Review by Ian Keogh
There’s a longstanding tradition of historical adventure in Franco-Belgian comics, and this 21st century addition does the genre proud, hooking the attention from the opening pages and then fostering a perpetual shadowy tension with allusions to the supernatural.
Jean-Baptiste Poulain has been engaged by the Baron resident on the Isle of Brac as tutor to his son. In the early 18th century this is a remote community with only a monthly vessel bringing passengers and supplies. Poulain rapidly learns the Baron is feared by the locals, and mere association fosters suspicion and antipathy. The first surprise of Fabien Vehlmann’s script is that when we finally meet the Baron he’s an open and friendly man, although the same can’t be said for all in his employ.
In the spirit of the times Vehlmann supplies a reason for the mutual dislike between Baron and the untitled residents of Brac, and provides a suitably chilling background for Poulain. He’s a curious innocent, rapidly dragged into circumstances he has no capacity for dealing with other than intelligence. There are horrors on Brac, but not of the type expected.
Matthieu Bonhomme’s artwork is superb. His Poulain first strikes as too wide-eyed, when contrasted with the grizzled specimens on Brac, but that’s intentional. Although not obvious here, he’s the title character, and the series charts his growth from this point. Landscapes, spooky woods and ancient hovels are all elegantly presented in a broad cartoon fashion, and Bonhomme’s no one trick pony. An important tone-setting interlude concerns a tale related by a storyteller of disaster at sea, and for this Bonhomme adopts a different technique, echoing engravings. His art throughout is extremely well coloured by Delf, who not only perpetuates the necessary gloomy tone for most of the book, but surprises with the occasional leap into vivid brightness.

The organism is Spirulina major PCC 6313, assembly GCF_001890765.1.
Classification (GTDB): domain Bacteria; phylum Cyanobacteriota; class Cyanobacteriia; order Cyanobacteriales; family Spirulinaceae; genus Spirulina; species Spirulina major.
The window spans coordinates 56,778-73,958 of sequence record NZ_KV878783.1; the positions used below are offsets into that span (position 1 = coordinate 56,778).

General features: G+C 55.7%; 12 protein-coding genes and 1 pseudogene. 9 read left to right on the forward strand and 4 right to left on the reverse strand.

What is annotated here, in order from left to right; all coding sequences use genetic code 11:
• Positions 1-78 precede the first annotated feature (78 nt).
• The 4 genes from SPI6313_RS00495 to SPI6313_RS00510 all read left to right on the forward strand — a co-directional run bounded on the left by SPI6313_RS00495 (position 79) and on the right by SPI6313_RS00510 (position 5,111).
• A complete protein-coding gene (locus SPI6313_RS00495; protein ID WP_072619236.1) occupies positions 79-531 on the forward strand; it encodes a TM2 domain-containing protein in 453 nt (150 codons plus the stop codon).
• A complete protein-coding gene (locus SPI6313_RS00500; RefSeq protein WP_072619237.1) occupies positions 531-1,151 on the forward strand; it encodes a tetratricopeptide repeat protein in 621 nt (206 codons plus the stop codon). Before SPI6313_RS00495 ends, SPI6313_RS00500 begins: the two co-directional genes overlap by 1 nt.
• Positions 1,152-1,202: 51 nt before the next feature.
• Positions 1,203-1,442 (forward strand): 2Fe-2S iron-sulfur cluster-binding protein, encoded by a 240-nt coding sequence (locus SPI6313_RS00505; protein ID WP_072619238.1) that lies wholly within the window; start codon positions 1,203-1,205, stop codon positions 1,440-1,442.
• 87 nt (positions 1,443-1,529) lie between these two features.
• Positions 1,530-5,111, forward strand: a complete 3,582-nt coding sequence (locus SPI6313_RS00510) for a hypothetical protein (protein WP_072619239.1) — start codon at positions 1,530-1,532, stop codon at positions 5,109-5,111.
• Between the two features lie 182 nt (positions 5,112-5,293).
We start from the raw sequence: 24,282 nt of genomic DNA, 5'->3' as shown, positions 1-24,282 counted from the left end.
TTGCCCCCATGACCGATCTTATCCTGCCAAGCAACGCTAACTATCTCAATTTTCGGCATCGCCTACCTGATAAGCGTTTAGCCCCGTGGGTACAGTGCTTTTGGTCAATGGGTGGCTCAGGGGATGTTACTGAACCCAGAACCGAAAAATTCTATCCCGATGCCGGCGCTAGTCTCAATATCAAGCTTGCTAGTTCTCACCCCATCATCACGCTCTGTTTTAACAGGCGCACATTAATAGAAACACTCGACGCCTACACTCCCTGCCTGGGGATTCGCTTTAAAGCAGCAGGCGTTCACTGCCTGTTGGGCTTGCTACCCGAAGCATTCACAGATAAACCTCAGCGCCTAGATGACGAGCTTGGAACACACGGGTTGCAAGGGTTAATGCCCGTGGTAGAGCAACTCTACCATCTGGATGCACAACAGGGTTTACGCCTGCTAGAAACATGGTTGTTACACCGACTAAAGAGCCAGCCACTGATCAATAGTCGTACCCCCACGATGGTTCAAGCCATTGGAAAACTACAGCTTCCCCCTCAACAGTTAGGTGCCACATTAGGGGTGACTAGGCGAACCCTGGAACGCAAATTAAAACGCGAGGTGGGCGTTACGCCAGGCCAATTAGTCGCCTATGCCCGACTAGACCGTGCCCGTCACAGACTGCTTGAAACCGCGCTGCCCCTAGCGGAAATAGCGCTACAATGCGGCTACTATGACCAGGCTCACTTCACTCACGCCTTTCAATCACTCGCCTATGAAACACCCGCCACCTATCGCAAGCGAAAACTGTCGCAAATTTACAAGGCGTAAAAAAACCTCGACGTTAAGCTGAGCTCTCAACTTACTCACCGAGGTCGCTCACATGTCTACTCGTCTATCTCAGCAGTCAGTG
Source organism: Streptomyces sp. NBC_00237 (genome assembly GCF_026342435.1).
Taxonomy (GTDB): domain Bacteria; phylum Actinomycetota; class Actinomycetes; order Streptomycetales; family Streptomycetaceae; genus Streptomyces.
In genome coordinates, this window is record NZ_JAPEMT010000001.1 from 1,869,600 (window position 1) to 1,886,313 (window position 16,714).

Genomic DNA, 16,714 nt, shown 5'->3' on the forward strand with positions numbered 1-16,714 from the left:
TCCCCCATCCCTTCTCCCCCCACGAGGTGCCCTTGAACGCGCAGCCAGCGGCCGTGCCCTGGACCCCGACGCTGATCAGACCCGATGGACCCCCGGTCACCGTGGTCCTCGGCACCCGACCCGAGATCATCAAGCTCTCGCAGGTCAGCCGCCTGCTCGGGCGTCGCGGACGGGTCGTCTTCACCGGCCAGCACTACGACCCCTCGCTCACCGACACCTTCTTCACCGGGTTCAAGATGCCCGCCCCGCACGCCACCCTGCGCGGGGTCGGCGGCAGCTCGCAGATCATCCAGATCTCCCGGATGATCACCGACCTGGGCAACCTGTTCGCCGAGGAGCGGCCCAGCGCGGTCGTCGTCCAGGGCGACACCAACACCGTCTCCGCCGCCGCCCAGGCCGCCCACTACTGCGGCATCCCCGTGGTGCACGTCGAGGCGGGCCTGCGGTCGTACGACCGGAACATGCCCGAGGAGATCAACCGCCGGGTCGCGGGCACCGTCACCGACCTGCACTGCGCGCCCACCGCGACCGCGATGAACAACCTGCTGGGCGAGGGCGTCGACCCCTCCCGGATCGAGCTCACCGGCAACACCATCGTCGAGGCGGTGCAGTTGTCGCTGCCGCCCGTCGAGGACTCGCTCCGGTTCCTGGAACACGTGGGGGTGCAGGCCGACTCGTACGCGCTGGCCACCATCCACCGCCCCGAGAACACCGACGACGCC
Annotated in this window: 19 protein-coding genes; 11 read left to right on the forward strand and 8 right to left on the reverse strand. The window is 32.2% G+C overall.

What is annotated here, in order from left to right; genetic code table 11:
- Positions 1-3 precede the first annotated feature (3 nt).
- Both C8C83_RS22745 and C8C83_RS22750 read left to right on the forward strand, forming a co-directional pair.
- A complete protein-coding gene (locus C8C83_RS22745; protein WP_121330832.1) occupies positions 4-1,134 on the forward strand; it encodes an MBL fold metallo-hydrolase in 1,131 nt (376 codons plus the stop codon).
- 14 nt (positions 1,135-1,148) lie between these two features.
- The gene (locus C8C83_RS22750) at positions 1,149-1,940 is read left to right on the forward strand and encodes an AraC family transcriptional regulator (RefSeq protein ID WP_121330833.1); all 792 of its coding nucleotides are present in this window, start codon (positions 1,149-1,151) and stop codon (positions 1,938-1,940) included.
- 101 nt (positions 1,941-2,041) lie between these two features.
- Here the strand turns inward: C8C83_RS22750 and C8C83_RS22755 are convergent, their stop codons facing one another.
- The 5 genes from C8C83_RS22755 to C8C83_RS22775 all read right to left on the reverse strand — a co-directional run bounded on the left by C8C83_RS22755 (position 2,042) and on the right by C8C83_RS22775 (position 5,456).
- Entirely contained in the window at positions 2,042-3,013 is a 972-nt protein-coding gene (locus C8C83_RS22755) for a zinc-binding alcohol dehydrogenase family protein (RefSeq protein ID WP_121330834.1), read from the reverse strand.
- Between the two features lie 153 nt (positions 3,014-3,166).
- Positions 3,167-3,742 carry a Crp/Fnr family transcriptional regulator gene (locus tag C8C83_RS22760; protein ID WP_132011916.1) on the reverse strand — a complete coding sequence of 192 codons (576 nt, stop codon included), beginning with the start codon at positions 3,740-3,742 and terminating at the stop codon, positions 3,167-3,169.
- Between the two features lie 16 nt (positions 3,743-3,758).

The theme of the series as a whole, that of a young man growing into his character is very similar to the earlier modern day Julien Boisvert graphic novels, but the historical aspects and clever exploitation of the unknown are enough to ensure individuality.
By the end of the book Poulain has earned his title, which is nothing to boast about, and Vehlmann and Bonhomme have created an excellent and satisfying atmospheric tale. Poulain’s destiny is followed in The Black Virgin.